Sig P229 and Cracked Frame Rails - Pistolsmith
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Old 03-13-2002, 01:37 AM   #1
 
Join Date: Feb 2002
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I'm considering buying a Sig P229 .40. Now, I carried a Sig P229 .40 as my service weapon for 6 months before my department switched to the Sig Pro 2340 .40. I really didn't shoot it that much maybe a total of 800 rounds through it before it was turned in. I was talked with a shooter who said that he owned a P229 in .40 and that he went through 4 frames after cracking the rails on them. He stated that when he got to about the 1,000 round mark is when the rails would crack. Anyone else have any problem with this??? Any help and/or advise would be most appreciated!!!
 
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Old 03-13-2002, 12:26 PM   #2
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That's the first I've heard of that and I haunt just about every SiG board ou there.
 
Old 03-13-2002, 01:31 PM   #3
 
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Haven't heard of this either, and as a P229 owner with more than a couple of thousand rounds through it, haven't experienced it either.
 
 
Old 03-13-2002, 08:58 PM   #4
 
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I have heard from a FLETC source that they really start to watch their 226/229's after 10,000 rds. I have a hard time believing that this guy cracked four frames in such a short period of time.
I have heard of Academy guns that have digested 20,000 rds and more with only minor parts replacement.

FN
 
Old 04-05-2002, 10:13 AM   #5
 
Join Date: Oct 2001
Posts: 55
6,500 rounds through my 229 40 with no problems. I friend of mind is a dentist and I had the 229 xrayed for cracks and found none. Now if he would only give me a vicodin script.
 
Old 04-05-2002, 10:54 AM   #6
 
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I too have a 229 (10,000 + rounds through it) and haven't had any trouble with it. I have however heard of this problem before. A friend of mine was using +p ammo for his on a regular basis and after about 2500 (iirc) he had the same problem. It may be the +p ammo or maybe a few of them escaped sigs QA/QC stuff. In any event I don't think it's a common problem at all and if you stay away from the +p (if that was indeed the problem) it should run great for years.
 
Old 04-22-2002, 06:59 PM   #7
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ive owned several sigs. for the past year ive tried to put as close to 2,000 roounds per week through my 226 and 229 as time will allow. talked and trained with alot of high speed people (not braggin but relevant)ive never heard of any thing like that in 800 rounds or even 10 or 20,000 rounds. FOUR FRAMES?? is this guy a beat cop? that would explain alittle. they like to embelish to give the impression of experience.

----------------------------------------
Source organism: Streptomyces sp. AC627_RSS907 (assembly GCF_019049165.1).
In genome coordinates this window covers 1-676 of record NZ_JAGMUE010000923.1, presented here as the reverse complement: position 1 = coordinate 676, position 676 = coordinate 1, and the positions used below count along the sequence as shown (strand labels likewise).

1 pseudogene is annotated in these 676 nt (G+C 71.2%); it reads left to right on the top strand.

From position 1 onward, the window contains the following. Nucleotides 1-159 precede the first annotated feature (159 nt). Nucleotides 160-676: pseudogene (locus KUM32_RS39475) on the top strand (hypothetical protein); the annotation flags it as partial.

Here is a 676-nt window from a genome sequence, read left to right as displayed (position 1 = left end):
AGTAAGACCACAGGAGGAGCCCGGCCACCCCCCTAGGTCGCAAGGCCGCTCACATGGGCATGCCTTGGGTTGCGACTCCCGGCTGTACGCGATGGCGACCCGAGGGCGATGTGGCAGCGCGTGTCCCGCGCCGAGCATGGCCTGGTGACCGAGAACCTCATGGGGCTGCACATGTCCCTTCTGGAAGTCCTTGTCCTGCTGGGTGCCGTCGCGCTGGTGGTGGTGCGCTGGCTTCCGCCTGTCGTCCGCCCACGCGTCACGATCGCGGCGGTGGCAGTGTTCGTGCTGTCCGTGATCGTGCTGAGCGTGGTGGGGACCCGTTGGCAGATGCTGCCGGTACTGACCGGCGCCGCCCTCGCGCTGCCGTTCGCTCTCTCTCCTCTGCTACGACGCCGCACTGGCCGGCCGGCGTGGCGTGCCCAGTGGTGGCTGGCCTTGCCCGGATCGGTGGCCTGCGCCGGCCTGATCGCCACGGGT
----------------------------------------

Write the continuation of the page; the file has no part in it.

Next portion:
Old 04-30-2002, 05:07 AM   #8
 
Join Date: May 2001
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At one time I had worked for a 125 Officer agency that issued the P226 9mm. After around six years of service with standard pressure ammo and all too infrequent practice among the personnel, the frames began to crack at the rails. At least a dozen had such problems. Sig replaced them free of charge, and no one was hurt as a result of a malfunction. I have heard of such incidents elsewhere as well, but usually with high mileage on the pistol. Despite these circumstances, I trust the Sig family of firearms completely. I am particularly fond of the P220. I feel that it is one of the greatest handguns ever produced. I own one, along with a P229 and a P226. Sig is now beginning to produce their line with stainless steel frames as well, which will certainly hold up better than the alloy.
 
Old 04-19-2013, 07:25 AM   #9
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Angry P226 rail crack

I have a P226 which I bought in 1987. I was cleaning it the other day and noticed the rail had cracked almost its entire length. I called the company and was told that the pistol basically reached its service life and that I would have to purchase another one.

I will not purchase a high-dollar weapon which is treated as disposable by its manufacturer. I would have paid for a new frame; however, they explained that they do not sell frames-only and I would have to purchase a whole gun.

I own another P226 in 40 and 357 SIG which I am contemplating on selling for fear I may end up disposing of that one too.
 
Old 05-31-2013, 03:28 AM   #10
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Smile P226 cracked rail

I had a friend I served with in the Marines years ago who was a welder. I am sure he could have fixed the rail but I havenít had contact with him since the 90s. It made me think of him though. He could do anything to metal like a carpenter to wood!

Since the time of my remark I had written a letter to SIG. They did reply and make a terrific offer which I happily accepted and now I await my new P226. I guess I spoke with the wrong service rep.

Thanks for your reply!
 
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